Living with Borderline Personality Disorder

What does Borderline Personality Disorder mean?

Do yourself myself and others like me a favour and read up on Borderline Personality Disorder before reading the post, it might make a little more sense to you if you do. You don’t have to, it’s just a suggestion.

My emotions are pretty black and white but overly so, there is no grey, it’s either really dark or it’s really bright and it can go from one to the other in an instant. The light is full of sarcasm, inside jokes and rats with party hats on where as the dark is blades, self loathing and regret. The medication is dimmer switch if you will or the bridge between the two. It’s what balances the two out, it makes the dark a seem a little less dark and the light not as bright. It doesn’t sort it out completely though, I sometimes wish it did, my emotions still run a lot stronger than what’s classified as average and am a lot more sensitive to things and coupled of course with sensory sensitivity doesn’t make it any better. But it helps.

Are you following along? Yes? No? Maybe? Let’s explain it more clinically then…

People with BPD are often exceptionally idealistic, joyful and loving. However they may feel overwhelmed by negative emotions, experiencing intense grief instead of sadness, shame and humiliation instead of mild embarrassment, rage instead of annoyance and panic instead of nervousness. People with BPD are especially sensitive to feelings of rejection, isolation and perceived failure. Before learning other coping mechanisms, their efforts to manage or escape from their intense negative emotions may lead to self-injury or suicidal behavior. They are often aware of the intensity of their negative emotional reactions and, since they cannot regulate them, they shut them down entirely. This can be harmful to people with BPD, since negative emotions alert people to the presence of a problematic situation and move them to address it.

Living with depression is hard; depression isn’t something you “just get over.” If you’ve never suffered from depression, it is difficult to understand what it means to be clinically depressed.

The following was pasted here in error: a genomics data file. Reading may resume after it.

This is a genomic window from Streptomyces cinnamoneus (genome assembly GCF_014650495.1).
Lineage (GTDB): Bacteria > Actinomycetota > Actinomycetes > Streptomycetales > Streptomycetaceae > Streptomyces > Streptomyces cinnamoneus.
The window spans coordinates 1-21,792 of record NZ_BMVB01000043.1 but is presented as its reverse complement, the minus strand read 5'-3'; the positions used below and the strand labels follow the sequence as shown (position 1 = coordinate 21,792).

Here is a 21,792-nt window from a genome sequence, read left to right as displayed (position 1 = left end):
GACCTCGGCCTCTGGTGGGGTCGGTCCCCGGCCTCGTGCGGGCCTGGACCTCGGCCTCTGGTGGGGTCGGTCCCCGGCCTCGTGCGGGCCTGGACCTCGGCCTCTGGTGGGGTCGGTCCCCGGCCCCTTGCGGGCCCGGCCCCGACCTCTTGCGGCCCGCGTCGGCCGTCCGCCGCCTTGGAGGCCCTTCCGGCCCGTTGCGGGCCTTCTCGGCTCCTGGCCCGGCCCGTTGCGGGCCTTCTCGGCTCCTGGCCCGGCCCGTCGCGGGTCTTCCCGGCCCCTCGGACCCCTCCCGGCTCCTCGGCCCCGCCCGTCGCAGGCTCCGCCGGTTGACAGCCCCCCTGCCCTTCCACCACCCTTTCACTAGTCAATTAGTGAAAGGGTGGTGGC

The state of being of depression is one thing to cope with, people’s expectations of a quick ‘recovery’ is another. I think most depression sufferers have felt their surroundings indirectly saying that now this depression affair has lasted long enough and that they should “get over it.”
This attitude is not only harmful to the depression sufferer, but it isn’t even remotely practical as a way of dealing with depression.

What is depression?

It’s a question that will often be met with a fairly misinformed answer. Depression isn’t just a time when you’re feeling a little sad or ‘down.’ It’s an ongoing problem characterized by low moods and often suicidal thoughts, and it results from a real imbalance in brain chemistry. This is why it’s not something people can just ‘get over’ – there are real physical processes involved that make this problem often impossible to overcome by willpower alone and as such I have come to the conclusion that anyone who goes through this is a warrior. So are their loved ones, who fight with them. Because as lonely as it feels there is no way you can get through it without having one hell of a support system in place.

You know how when you get visual or audible stimulus, or when you touch something , your brain dictates a response to this sensual stimuli. You see me and your brain automatically sends out a response at the sight of me. But in depression, you see things, normal things, and the response your brain flings out does not match. Depression defies logic all sense of logic, you can feel angry that children are laughing or sad for the same reason instead of joyous as they are.

How do I deal with it?

One day at a time. And with a cocktail of medication.

One thought on “Living with Borderline Personality Disorder”

  1. marizaan koekemoer says:

    I love this post! Thank you for explaining it so well! ??

Comments are like hugs to bloggers!